SDCC 2013: ‘Breaking Bad’ Panel
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For five seasons, Breaking Bad viewers have followed former chemistry teacher Walter White as he made the journey from hopeless cancer victim to ruthless drug lord, but all bad things must come to and end, and AMC’s hit drama held its very last panel at San Diego’s Comic-Con Sunday morning. Creator and executive producer Vince Gilligan appeared with the cast, including Bryan Cranston, Aaron Paul, Anna Gunn, Dean Norris, Betsy Brandt, R. J. Mitte, and Bob Odenkirk, in a panel moderated by Chris Hardwick.

Hardwick noted that the show has recently been nominated for 13 Emmys this season, and that he would be hosting an after show discussion on AMC called Talking Bad.

Bryan Cranston walked in wearing a Walter White/Heisenberg rubber mask, for which he admitted he had been walking the show floor incognito in. Gilligan had no clue when he began the show how wildly it would spiral into popularity. Cranston said that every single person has the gamut of emotions inside them, it just takes the right buttons to be pushed to turn someone from “Mr. Chips to Scarface.” “The entire series is about change,” Cranston said into a microphone onto which he had mounted his rubber mask.

Paul said he felt that Jesse had been through so much with Walter, and now he just wants to stay alive. Paul said although the stories can be tense, the set is very loose thanks to Cranston’s playfulness. Gunn said her character rationalizes her decision to stay with Walter after everything she’s done because she thinks she’s able to change Walter the way Walter thinks he’s able to change his situation. “It’s not a normal family, but what is a normal family?,” said Gunn.

Mitte says he’s grown up on Breaking Bad, having started the show at 14, and soon to be turning 21. Most people had high school, he had Breaking Bad. Norris sees Hank as a man of morality, but often with fear as well. Odenkirk said he often gets asked if he improvises, but all Saul’s lines are scripted. He sees Saul as a funny guy, but one who gets things done. Gilligan said that in casting Cranston, he knew after seeing him in comedic performances, that if he was good at comedy, he could be equally as good at drama.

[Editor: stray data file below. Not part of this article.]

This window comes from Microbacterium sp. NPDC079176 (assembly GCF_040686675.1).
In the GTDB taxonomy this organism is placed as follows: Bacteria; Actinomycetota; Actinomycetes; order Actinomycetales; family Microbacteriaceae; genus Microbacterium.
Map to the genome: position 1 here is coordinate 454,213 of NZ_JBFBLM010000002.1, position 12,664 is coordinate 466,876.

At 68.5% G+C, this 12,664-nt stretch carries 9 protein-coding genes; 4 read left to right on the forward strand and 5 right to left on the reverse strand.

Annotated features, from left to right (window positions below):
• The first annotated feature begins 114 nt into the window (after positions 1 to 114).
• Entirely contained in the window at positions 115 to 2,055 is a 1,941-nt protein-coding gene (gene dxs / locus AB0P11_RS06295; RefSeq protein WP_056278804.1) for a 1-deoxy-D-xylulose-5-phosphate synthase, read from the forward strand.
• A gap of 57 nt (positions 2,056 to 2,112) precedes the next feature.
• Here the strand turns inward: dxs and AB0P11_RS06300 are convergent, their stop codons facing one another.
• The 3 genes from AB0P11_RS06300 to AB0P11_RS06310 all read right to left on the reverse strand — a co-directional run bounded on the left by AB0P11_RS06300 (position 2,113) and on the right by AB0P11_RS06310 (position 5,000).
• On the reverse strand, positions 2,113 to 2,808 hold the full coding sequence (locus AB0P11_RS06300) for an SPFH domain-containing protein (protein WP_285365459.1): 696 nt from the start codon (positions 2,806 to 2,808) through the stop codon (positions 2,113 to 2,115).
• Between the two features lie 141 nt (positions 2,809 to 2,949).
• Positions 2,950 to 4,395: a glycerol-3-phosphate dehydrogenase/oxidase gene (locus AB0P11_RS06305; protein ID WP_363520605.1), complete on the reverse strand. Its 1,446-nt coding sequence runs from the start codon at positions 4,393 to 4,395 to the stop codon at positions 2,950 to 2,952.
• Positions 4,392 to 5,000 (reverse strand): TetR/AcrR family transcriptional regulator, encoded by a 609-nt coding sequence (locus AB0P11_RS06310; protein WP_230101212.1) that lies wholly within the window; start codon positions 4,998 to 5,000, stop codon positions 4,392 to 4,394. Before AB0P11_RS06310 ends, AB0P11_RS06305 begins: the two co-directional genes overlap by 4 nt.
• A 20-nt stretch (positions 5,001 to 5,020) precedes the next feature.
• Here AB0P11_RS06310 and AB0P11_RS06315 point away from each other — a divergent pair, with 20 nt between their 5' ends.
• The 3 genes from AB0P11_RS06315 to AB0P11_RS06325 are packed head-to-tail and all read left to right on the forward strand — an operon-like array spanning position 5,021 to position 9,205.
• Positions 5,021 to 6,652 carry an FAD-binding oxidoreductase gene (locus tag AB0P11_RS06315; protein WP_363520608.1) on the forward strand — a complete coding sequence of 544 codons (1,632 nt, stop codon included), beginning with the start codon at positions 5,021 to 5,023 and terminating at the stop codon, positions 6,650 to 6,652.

Cranston said the most impactful scene he’s done was when Jane died. For Paul, it was the magnet heist. Cranston recalled in the scene where he throws an enormous pizza on his garage roof, that he gauged the weight of the pizza, and the trajectory, and he got it on the roof on the first take. Gilligan said that although much of the series is plotted out, there is some latitude to make changes such as writing deeper parts for characters whose role on the shows were initially incidental.

A fan asked if there was a point in each panelists characters’ life that they had trouble accepting. Norris said it was when he was unable to walk. Mitte & Odenkirk love their characters as written. Gunn had trouble understanding how strong her character was, until she learned she’s they type of person who acts after analyzing the situation rather than emotions. For Paul, it was when Jesse shot Gayle, as Gayle was the nicest person on the show. For Cranston again, it was when he was involved with Jane’s death through his inaction. For Gilligan, his greatest writing moment on the show it was when Walt was offered to have his cancer treatments paid for by a wealthy colleague, and he turns it down out of pride in place of continuing to cook crystal meth.

Gilligan ended the panel by stating that he felt confident that the audience would be quite pleased with the ending of the show. He then played the cold open of the first episode of the new season, in which Walt returns to his house after some time had passed as the house has been condemned and is abandoned. Breaking into the house, he finds a light switchplate, unscrews it, and retrieves the vial of ricin he’s hidden inside. Coming out of the house, he runs into his neighbor, who is startled to see him after so long and drops the groceries she’s carrying.

Below is the Countdown Mashup video that was shown at the panel, which contains scenes from every season of the series.


Panel Photos

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[All photos by Mr. BabyMan for Geeks of Doom.]

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  1. […] fifth and final season of AMC drama Breaking Bad. Cast members including Bryan Cranston (who had also admitted to walking the floors with a rubber mask on…only this one was of Heisenberg!), Aaron Paul and […]

    Pingback by A Guide To Geekdom — July 21, 2013 @ 8:12 pm

  2. […] fifth and final season of AMC drama Breaking Bad. Cast members including Bryan Cranston (who had also admitted to walking the floors with a rubber mask on…only this one was of Heisenberg!), Aaron Paul and […]

    Pingback by SDCC Sunday in Brief | Alpha Signal Five — January 9, 2015 @ 4:58 pm

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